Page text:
Tranbaugh: I would say this song is semi-autobiographical. My wife and I lived in Asheville, North Carolina, for two years, and the vignette about being at the truck stop out by Ligonier is 100% true. My wife was like, ‘I don't feel safe here. I think we should maybe hide our queerness.’ I started writing that song in 2015 when the presidential election was going on.

And I know a lot of friends who moved back to Pennsylvania during the pandemic, due to economic forces, so I started writing the song in 2015-2016 really thinking about that election and when I finished the song, it was 2022 and I had the pandemic in mind.

PA Local: So it took five or six years to finish? 

Tranbaugh: Yeah, it was just kind of on the backburner. I had it in the Notes app on my phone and I would just sort of like open it up every few months and look at it and chip away at it.

A lot of my songs are like that. They start out as a little seed and hang out for a few years until I know what I really want to say.

PA Local: You're playing a lot of shows — one every few days or so. Is that taxing and what's it like to be, pardon the phrase, an up-and-coming musician here?

Tranbaugh: It's been a big adjustment. I've been playing music professionally since I was a teenager. But it's really, up until this year, been part-time for me. I took a big hiatus from music for a few years and came back to it in 2021. 

It's a tough industry. I'm my own booking agent. I'm my own manager. So, the reason you see so many shows is because that's, you know, that's how I make my money.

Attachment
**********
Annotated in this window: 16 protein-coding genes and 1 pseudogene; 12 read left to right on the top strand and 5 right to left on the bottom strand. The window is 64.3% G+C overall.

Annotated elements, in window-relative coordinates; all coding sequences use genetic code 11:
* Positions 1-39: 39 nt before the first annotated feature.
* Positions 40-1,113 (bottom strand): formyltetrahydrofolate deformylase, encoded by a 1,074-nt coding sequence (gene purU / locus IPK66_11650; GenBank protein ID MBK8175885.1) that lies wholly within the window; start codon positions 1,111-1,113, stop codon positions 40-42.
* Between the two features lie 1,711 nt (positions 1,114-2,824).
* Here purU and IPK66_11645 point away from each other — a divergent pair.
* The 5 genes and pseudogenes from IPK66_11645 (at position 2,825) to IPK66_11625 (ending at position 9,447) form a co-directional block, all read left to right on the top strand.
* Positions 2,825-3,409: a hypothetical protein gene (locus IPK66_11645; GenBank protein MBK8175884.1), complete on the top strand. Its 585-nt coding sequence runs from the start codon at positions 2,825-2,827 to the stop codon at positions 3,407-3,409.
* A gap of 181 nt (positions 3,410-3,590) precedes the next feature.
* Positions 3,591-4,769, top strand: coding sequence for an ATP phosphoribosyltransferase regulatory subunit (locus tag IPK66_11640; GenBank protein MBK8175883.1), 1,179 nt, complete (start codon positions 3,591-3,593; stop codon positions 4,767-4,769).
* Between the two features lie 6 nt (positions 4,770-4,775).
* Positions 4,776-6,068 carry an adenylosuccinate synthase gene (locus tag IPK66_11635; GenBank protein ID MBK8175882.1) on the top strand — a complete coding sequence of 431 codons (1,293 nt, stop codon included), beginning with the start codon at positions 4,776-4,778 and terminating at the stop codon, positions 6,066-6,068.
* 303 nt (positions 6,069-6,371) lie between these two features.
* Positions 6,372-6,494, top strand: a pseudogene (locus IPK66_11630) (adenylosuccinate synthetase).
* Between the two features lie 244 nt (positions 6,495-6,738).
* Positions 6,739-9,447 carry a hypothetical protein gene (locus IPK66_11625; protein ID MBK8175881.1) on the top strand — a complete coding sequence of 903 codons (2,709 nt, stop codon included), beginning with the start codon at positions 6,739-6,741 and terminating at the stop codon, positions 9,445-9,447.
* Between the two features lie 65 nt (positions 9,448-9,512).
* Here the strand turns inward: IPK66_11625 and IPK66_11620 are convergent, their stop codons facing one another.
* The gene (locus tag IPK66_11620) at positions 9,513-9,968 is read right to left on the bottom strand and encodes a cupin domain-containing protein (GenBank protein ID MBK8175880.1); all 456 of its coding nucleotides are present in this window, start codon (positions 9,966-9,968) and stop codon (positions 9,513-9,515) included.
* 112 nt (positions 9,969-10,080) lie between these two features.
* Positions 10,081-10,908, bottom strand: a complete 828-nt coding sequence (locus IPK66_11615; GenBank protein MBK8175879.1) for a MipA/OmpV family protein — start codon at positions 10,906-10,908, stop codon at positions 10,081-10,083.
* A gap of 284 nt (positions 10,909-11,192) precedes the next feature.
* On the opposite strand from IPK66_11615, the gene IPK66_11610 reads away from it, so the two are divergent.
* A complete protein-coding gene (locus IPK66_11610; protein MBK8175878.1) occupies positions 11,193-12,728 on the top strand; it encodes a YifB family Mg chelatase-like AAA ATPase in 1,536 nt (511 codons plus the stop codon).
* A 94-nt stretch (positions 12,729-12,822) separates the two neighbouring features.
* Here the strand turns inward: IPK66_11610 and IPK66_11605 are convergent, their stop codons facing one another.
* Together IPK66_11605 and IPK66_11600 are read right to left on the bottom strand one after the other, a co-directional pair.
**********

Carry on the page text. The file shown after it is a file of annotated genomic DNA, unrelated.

PA Local: Why the break?

Tranbaugh: I was having trouble writing songs. I was feeling a little creatively stifled, and that just kind of brought up a whole identity crisis because I was always the kid who was a singer, you know. That was always my thing. 

I felt if I'm not writing songs and playing shows, who am I? What skills do I have? It got to a point where the few shows that I was playing, I would have panic attacks before them, and I was just like, you know, I need to just step away for a while and try to hone other skills. 

In my 20s I worked a bunch of nonprofit jobs. I became a paralegal and I feel it was really good for me to just be, like, ‘Oh, I'm good at other things.’ And it just helped me come back to music in a more gentle and less precious way. And just as a more balanced person. I also worked on my mental health a lot, which was key, yeah. 

PA Local: Then what happened? 

Tranbaugh: Then I found collaborators who renewed my love for music, and I won the John Lennon Songwriting Contest, which was really life-changing. 

I won money for that, and I used that money to record the EP that “Pennsylvania” is on and flew my band out to LA, which was super exciting. And then I got asked to go on some tours and I quit my job as a paralegal in February.

Read the full Q&A here.

Colin Deppen, newsletter editor

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Our favorite quote about Pennsylvania — or from a Pennsylvanian — this week.

“[Working on this project] is an honor because it's my city and as an artisan it's always good to see your designs come to fruition, actually see it beyond your mind's eye."

Mama Maisha Sullivan-Ongoza of the Kwanzaa Cooperative, on the 9-foot kinara displayed in Philadelphia City Hall for the first time this year

Our favorite reader-submitted photo of the week.
Ruins along the Elders Run Trail at Middle Creek Wildlife Management Area, via Pat S. Have a photo you want to share with the whole state? Send it to us by email, use #PAGems on Instagram, or tag @spotlightpennsylvania.
Ruins of a stone structure with fallen leaves strewn about.
The answer to this week's Pennsylvania-centric trivia question.

It's true. It may be hard to believe, but the biggest buffet in America isn't in Texas or Las Vegas; it's at Shady Maple Smorgasbord in Lancaster County.

Food & Wine said as much in a 2022 piece about the eatery's 200-foot buffet — capable of feeding up to 7,000 people daily, TikTokers included.

Spotlight PA Newsletter Editor Colin Deppen also knows it well and is the proud owner of this cherished souvenir T-shirt

Thanks for reading. We'll see you back here next week.